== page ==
Japanese Yama Chawan (literally 'Mountain Tea Bowl'), biscuit firing ware with impressive natural glaze and slightly distorted form. It dates back to the Kamakura Period (1185 - 1333). Highlight is big golden Foo Dog which was added by a former owner as a kind of Kintsugi to close a damage on the inside surface. Such typ of Kintsugi is definitely rare.
You can also find traces of the famous kai-yu glaze on this excavated piece, which makes it to a true historic-cultural highlight.
At the beginning of the 9th century, ceramics that use cooking at very high temperatures (about 1240 degrees) and integrate ash plant are emerging, and the art of Japanese ceramics knows a considerable step forward. The glaze on such ceramics is called kai-yu. Its colors vary to some extent, depending on the ratio of impurities contained in the used ash. In general, however, the glaze turns light yellow green in oxidation firing, while it becomes light blue in reduction firing. This is the base of all other six glazes and very traditional because it has been used since the beginning of the Heian period (ca. 794-950).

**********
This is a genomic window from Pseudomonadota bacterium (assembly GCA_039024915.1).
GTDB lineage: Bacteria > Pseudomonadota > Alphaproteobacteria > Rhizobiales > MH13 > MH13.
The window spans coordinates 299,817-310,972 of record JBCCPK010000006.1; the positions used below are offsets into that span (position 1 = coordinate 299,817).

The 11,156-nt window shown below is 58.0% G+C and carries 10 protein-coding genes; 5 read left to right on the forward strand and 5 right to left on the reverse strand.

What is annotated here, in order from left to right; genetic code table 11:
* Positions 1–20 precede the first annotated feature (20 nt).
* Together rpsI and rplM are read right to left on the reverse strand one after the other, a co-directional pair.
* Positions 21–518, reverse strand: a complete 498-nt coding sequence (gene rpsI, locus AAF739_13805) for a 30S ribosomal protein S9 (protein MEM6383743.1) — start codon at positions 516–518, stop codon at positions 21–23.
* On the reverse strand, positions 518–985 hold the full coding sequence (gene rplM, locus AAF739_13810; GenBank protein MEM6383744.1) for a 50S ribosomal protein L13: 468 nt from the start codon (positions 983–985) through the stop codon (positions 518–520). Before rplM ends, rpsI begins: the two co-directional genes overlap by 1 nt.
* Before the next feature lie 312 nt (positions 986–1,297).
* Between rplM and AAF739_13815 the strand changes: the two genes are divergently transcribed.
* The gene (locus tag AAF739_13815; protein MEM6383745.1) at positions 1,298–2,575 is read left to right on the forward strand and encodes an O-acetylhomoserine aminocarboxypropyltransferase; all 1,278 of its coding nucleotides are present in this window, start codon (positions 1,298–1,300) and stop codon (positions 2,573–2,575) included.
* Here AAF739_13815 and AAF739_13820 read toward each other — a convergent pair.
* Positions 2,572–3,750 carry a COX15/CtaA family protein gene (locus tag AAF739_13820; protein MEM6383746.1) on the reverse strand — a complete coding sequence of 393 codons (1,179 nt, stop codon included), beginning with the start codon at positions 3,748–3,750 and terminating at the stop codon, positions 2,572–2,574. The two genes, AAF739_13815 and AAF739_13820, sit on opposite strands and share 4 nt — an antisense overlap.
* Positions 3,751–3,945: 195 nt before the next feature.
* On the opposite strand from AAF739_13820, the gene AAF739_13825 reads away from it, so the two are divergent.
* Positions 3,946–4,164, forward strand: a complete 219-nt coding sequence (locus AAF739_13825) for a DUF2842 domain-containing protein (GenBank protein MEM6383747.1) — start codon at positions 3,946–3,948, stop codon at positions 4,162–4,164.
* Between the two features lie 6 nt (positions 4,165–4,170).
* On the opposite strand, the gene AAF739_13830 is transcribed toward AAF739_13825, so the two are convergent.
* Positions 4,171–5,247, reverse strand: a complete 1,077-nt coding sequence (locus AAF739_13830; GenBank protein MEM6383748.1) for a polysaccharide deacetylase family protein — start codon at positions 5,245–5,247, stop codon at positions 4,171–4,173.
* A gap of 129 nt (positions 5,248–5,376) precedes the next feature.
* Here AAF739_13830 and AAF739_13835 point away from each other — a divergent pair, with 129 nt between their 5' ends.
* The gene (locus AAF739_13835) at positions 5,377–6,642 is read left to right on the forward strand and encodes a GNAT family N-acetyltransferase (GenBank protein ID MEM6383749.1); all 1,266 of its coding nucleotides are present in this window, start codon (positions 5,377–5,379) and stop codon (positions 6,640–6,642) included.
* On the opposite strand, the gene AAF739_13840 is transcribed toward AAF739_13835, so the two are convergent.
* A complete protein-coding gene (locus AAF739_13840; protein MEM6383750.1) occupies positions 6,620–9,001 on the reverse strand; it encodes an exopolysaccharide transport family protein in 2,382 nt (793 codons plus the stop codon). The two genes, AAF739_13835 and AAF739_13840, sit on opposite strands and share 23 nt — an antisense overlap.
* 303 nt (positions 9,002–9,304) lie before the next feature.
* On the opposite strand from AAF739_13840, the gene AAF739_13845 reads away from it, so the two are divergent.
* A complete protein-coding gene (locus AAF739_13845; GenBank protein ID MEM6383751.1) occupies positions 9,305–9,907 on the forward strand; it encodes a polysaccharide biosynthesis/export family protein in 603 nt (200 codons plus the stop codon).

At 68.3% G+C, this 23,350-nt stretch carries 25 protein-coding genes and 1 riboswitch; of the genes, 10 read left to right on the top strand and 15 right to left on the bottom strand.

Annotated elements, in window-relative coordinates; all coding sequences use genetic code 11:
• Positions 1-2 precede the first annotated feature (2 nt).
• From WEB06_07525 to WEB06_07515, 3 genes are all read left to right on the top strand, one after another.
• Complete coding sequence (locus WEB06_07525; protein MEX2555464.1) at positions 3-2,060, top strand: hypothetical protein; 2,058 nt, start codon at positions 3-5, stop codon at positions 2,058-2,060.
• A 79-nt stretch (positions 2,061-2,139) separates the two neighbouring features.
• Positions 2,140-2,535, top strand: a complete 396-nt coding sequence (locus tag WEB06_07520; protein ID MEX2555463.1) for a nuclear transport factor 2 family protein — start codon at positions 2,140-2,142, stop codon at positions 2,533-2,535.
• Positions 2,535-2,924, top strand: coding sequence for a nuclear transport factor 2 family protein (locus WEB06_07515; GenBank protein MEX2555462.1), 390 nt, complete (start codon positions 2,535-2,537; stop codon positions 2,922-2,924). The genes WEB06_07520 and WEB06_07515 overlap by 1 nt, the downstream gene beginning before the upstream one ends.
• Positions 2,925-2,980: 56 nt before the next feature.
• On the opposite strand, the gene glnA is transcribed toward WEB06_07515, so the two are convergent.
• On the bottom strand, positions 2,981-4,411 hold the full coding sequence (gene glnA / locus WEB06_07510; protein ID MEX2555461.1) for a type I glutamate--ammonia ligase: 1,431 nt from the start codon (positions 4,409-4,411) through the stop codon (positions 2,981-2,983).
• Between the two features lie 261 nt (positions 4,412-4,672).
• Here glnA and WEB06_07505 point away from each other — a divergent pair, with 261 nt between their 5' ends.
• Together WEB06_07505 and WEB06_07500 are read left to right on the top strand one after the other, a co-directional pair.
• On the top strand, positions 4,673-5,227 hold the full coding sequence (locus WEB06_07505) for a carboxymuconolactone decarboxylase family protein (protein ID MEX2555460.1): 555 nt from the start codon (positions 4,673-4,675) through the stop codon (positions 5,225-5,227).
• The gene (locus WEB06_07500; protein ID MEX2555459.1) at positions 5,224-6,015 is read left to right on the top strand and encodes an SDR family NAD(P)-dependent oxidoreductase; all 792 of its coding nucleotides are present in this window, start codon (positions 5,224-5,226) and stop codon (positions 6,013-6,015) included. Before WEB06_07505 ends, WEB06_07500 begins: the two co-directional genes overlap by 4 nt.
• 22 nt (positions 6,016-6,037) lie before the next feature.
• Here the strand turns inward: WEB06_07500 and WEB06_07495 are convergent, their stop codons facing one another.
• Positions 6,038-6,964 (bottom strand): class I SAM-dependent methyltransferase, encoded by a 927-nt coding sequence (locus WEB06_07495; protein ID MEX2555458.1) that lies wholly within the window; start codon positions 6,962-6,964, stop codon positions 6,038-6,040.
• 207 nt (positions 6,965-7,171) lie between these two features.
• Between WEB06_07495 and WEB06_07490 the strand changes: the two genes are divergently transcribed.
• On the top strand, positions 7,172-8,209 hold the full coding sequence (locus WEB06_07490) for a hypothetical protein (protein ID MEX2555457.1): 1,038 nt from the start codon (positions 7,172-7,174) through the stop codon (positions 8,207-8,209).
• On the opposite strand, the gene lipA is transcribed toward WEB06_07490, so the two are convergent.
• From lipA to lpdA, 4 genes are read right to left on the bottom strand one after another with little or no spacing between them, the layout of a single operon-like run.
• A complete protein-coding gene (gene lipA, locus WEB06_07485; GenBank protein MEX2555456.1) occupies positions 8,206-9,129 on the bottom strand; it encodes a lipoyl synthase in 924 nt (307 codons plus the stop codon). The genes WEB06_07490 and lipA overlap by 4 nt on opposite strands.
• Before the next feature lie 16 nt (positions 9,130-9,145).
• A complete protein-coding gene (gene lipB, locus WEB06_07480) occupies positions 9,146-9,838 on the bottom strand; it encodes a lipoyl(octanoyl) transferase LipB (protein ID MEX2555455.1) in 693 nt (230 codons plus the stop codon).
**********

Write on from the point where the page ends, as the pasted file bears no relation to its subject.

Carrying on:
During this time this type of glaze was found in kilns that baked pottery ONLY FOR ARISTOCRATS.
Great antique condition for an excavated piece (please refer to the pictures).
Size: 4 cm height x 14,5 cm in diameter.